August, 19 (Monday). Acrobat Selina Young, known as the ‘Female Blondin’ or ‘Madame Genevieve‘ successfully makes her first crossing of the River Thames on a tightrope between Battersea and Cremorne Gardens in Chelsea. The crossing, which started at 6pm, lasts eight minutes. At 11pm a performance by celebrated acrobat Leotard is held inside Cremorne.

August, 21 (Wednesday). French acrobat Blondin gives his eighteenth performance at the Crystal Palace, held at 5pm, on a rope over 2,000 feet in length.

August, 22 (Thursday). French acrobat Blondin performs in Hereford, held at Castle Green.

August, 22 (Thursday). Acrobat Selina Young, known as the ‘Female Blondin’ or ‘Madame Genevieve‘ successfully crosses the River Thames on a tightrope between Battersea and Cremorne Gardens in Chelsea. It is the third of five planned crossings. At 11pm a performance by celebrated acrobat Leotard is held inside Cremorne.

August, 26 (Monday). Acrobat Selina Young, known as the ‘Female Blondin’ or ‘Madame Genevieve‘ successfully crosses the River Thames on a tightrope between Battersea and Cremorne Gardens in Chelsea. It is the fourth of five planned crossings.

August, 27. The last execution in Britain for attempted murder is held, of Martin Doyle at Chester.

September, 2 (Monday). Acrobat Selina Young, known as the ‘Female Blondin’ or ‘Madame Genevieve‘ successfully crosses the River Thames on a tightrope between Battersea and Cremorne Gardens in Chelsea. It is the last of five planned crossings, four of which were successful. An estimated 200,000 spectators came to watch the event, which commenced at 6pm.

September, 4 (Wednesday). French acrobat Blondin performs in Dundee.

September, 16 (Monday). The Post Office Savings Bank opens.

September, 16 (Monday). French acrobat Blondin gives a performance in Birmingham, held at Aston Park. A riot breaks out after a large number of people attempt to storm the fence to get into the park without paying just as Blondin ascends. They attack police with stones, later starting a fire from the torn fence panels.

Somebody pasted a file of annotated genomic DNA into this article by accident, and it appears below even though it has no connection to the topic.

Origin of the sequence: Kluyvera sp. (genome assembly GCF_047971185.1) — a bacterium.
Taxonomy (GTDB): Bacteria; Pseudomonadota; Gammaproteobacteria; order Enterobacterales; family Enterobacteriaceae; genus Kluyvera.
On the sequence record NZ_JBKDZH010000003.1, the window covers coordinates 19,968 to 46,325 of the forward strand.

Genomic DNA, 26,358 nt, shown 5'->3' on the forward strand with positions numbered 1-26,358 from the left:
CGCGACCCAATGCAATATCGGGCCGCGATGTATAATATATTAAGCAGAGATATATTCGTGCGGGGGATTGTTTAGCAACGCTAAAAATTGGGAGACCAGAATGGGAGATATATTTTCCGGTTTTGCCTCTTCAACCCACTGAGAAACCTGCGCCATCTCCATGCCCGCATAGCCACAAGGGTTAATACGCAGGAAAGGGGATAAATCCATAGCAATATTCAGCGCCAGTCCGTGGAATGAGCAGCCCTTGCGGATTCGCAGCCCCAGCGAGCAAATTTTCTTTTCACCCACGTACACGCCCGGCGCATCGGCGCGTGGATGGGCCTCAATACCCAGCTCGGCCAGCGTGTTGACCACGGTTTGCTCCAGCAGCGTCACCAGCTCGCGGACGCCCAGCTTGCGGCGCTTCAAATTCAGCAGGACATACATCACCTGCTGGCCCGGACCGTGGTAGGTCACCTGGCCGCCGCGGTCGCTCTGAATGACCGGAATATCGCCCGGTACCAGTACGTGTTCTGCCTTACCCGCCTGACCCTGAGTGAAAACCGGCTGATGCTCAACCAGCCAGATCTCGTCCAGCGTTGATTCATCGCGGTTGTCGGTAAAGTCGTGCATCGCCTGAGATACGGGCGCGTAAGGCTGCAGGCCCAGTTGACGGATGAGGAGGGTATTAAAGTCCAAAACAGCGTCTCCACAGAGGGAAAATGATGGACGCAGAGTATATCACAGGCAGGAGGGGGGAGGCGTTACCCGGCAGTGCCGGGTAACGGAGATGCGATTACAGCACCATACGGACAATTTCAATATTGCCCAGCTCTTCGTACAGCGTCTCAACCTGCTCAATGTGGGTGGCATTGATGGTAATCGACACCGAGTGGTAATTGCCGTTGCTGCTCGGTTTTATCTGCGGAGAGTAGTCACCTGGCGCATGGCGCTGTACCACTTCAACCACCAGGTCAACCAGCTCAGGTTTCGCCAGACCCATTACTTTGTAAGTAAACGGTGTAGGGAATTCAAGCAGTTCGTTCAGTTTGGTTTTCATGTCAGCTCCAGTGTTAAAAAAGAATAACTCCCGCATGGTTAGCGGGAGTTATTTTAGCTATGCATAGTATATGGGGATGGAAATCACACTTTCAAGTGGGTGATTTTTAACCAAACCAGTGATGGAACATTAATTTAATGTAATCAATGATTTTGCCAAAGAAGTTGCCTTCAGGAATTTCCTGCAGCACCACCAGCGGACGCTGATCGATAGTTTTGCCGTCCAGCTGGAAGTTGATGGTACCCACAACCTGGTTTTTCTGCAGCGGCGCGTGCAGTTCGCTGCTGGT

September, 30 (Monday). Acrobat Selina Young, known as the ‘Female Blondin’ performs at Cremorne Gardens in Chelsea.

October, 2 (Wednesday). Acrobat Selina Young, known as the ‘Female Blondin’ performs at Peterborough.

October, 5 (Saturday). Acrobat Selina Young, known as the ‘Female Blondin’ performs at Liverpool.

October, 7 (Monday). Acrobat Selina Young, known as the ‘Female Blondin’ performs at Liverpool.

October, 9. Death of Henry Austin, a brother-in-law of Charles Dickens, and a chief engineer of the Board of Health. Austin married Letitia Dickens (1816–1893). He died, at the age of 49, at his residence of The Hollies, Little Ealing.

October, 12 (Saturday). Acrobat Selina Young, known as the ‘Female Blondin’ performs at Manchester’s Belle Vue Gardens. She is hit by sparks from fireworks but is able to put them out and continue her performance.

October, 13 (Sunday). Death of the civil engineer William Cubitt (born in 1785).

October, 16 (Wednesday). Acrobat Selina Young, known as the ‘Female Blondin’ gives a second performance at Manchester’s Belle Vue Gardens, to an audience of around 5,000 people.

October, 24 (Thursday). HMS Warrior, the world’s first ocean-going iron-hulled armoured battleship is completed and commissioned.

October, 28 (Monday). Charles Dickens gives the first of two readings in Norwich. Reads from six chapters from David Copperfield at St. Andrew’s Hall at 8pm. Stays at the Royal Hotel.

October, 29 (Tuesday). Charles Dickens gives the second reading in Norwich, held at St. Andrew’s Hall at 8pm. Reads from Nicholas Nickleby and the trial scene from The Pickwick Papers. Stays at the Royal Hotel.